WATCH: Ons Jabeur defeats Ekaterina Alexandrova in the 2022 Mutua Madrid Open semifinals.

Ons Jabeur has always been a crowd-pleasing tennis player. Now she’s wowing herself.

“I’m impressed with the fact I didn’t kind of focus on that point,” Jabeur said earlier this week, referring to the way she bounced back after losing an important rally in her win over Simona Halep.

“If I was really frustrated [after] this point, I could have lost the game. But happy that I kept it cool.”

The 27-year-old has kept it so cool at the Mutua Madrid Open that she is into her first Masters 1000 final. It may be her most significant career achievement to date, but it’s also a logical next step for her.

Last year Jabeur won her first title in Birmingham; made her first Wimbledon quarterfinal; and became the first Arab player to crack the Top 10. Last month she lost in the final in Charleston to Belinda Bencic; this week she reversed that result against Bencic, and then dominated former No. 1 Halep to set up a semi-grudge match with Ekaterina Alexandrova in the Madrid semifinals.

In the past, this might have been the moment when Jabeur came crashing to earth. Her game, which is based on sudden changes of pace and the constant threat of the drop shot, is one of the most unpredictable and unusual on either tour; but it’s also one of the riskiest, which means its effectiveness can swing wildly from one day to the next.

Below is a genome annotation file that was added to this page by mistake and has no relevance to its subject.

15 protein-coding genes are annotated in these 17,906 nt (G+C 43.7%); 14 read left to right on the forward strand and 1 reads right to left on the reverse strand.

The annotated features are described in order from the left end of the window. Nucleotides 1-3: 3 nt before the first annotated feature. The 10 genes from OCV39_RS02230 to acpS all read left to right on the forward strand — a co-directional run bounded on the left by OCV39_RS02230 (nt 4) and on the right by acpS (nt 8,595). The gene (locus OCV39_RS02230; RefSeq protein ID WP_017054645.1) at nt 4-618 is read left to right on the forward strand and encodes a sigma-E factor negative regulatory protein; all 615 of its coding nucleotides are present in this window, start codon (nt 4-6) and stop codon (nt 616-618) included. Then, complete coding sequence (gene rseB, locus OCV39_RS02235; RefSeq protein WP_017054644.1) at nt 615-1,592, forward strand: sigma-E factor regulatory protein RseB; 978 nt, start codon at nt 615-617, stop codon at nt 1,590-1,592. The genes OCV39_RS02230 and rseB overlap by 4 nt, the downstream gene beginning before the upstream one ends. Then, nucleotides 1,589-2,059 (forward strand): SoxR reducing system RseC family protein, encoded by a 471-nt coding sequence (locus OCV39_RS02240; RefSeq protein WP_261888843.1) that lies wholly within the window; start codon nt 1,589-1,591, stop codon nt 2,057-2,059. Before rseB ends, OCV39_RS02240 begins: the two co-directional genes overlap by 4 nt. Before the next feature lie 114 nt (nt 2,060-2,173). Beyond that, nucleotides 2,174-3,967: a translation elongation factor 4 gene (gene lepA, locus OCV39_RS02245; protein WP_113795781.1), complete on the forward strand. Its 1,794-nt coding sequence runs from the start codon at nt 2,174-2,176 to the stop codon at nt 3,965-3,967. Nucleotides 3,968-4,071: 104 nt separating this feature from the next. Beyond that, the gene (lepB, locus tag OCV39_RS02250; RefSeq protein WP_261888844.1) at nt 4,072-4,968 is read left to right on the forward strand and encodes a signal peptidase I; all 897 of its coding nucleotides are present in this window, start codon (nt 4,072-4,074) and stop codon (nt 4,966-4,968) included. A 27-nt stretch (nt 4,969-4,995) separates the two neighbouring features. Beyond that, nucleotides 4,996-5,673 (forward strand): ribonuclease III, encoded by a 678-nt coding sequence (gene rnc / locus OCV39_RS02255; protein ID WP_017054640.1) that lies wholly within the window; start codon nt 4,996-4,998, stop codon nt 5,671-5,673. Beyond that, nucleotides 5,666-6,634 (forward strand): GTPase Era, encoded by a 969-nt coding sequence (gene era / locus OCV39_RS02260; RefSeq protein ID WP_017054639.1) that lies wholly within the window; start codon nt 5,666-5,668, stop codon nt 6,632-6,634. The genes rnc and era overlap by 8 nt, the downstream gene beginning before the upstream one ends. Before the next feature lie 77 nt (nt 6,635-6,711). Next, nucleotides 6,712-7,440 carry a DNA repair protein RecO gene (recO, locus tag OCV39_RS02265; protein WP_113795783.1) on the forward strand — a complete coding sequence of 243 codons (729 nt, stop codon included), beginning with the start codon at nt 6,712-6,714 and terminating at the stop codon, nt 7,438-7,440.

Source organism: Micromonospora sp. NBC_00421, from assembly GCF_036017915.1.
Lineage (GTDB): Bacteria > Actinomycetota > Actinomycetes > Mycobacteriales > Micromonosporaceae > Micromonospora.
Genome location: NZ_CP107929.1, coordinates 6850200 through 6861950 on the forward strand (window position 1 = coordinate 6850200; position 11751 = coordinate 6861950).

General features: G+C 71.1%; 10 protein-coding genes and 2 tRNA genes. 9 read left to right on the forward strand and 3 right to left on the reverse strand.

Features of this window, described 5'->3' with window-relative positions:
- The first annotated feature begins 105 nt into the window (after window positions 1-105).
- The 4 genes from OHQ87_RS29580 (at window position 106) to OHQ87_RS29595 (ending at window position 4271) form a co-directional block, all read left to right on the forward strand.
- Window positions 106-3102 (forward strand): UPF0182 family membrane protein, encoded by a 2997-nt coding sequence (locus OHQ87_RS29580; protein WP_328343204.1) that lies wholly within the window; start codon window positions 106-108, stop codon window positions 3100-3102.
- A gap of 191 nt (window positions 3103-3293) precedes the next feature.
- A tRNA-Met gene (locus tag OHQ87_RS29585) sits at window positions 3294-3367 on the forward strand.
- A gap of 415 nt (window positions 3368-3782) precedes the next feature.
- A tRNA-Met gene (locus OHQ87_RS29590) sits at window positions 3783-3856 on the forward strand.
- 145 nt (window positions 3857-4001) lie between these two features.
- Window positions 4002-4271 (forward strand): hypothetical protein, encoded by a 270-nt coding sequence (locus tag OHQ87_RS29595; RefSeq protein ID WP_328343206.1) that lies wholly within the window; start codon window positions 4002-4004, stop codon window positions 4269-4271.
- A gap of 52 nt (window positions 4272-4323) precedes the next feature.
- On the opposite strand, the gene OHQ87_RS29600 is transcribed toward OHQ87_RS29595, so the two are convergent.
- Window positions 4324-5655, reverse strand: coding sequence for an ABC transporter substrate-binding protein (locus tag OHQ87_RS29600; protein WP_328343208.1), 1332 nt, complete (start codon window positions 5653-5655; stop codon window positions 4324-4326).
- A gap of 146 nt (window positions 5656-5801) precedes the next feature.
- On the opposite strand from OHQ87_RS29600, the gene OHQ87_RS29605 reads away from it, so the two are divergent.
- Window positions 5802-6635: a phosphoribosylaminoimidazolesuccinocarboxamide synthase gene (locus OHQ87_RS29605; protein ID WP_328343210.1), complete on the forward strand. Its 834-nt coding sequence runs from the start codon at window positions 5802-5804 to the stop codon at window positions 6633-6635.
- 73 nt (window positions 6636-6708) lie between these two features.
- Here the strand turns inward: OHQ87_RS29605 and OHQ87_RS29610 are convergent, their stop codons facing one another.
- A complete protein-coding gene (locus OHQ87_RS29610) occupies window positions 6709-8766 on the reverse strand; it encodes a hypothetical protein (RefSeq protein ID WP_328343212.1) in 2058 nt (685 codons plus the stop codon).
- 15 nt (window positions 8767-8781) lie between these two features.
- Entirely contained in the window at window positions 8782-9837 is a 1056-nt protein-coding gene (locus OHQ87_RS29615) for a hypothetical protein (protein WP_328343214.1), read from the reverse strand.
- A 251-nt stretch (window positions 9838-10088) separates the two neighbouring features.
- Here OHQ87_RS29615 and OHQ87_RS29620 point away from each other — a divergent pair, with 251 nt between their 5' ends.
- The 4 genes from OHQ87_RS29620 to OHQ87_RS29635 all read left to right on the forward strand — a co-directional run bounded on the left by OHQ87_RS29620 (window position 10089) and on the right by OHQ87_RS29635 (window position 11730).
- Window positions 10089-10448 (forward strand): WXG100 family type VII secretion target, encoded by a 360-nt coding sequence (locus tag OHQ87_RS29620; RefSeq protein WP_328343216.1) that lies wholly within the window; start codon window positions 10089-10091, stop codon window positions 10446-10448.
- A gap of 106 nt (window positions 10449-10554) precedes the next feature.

Jabeur is into her first Masters 1000 final in Madrid after defeating Alexandrova 6-2, 6-3.

Jabeur is into her first Masters 1000 final in Madrid after defeating Alexandrova 6-2, 6-3.

Alexandrova was certainly aware of this fact. The Russian is ranked just 45th, but she has always had Jabeur’s number. Before today Alexandrova was 6-1 against Jabeur; she didn’t have any trouble, it seemed, using her hard, flat strokes to pummel her way through Jabeur’s web of spins and drops.

For a brief moment early in the first set, it looked like that would be the case again. Alexandrova was on top of Jabeur’s drop shots; she rifled backhands past her at the baseline; she broke her with a powerful forehand. But Jabeur kept it cool again. And she didn’t go away from her game.

Up 3-2 in the first set, Jabeur finished a long, exhausting rally with a perfectly chosen and artfully measured crosscourt drop shot to break serve. The point left both players doubled over, but only Jabeur would recover. She would win the next two games for the set, and would never trail in the second. Her 6-2, 6-3 win gives her a chance for her biggest career title on Saturday.

“I feel good, I feel more confident on clay now, I played a lot of matches,” she said when she was asked about her run of good form.


Jabeur, who works with sports psychologist Melanie Maillard, attributes some of that success to a newfound willingness to analyze what she has done wrong in her losses.

“When I lose a match, [it’s] not just, ‘OK, I lost,’ and then move on. No, I just really need to know what happened in that game,” she said. “I think maturity-wise, I think I evolved in that part, and that’s what makes me the player I am today.

“I think this tournament is teaching me how to really dig deep.”

As a 16-year-old in 2011, Jabeur won the Roland Garros girls’ title. In the years since, her obvious talent seemed a little too untamed, too inconstant, for her to repeat that Grand Slam victory at the adult level. But she has slowly learned to weave her many shots into a coherent whole. This might have been a week when the pressure got to her; by the  third round, with so many big names falling early, she was the highest seed left in the draw. Instead, Jabeur has seemed comfortable at center stage.

“Why not be Top 5 and win more titles?” Jabeur asked, rhetorically, after her last match. “I’m still really looking forward to what I can bring.”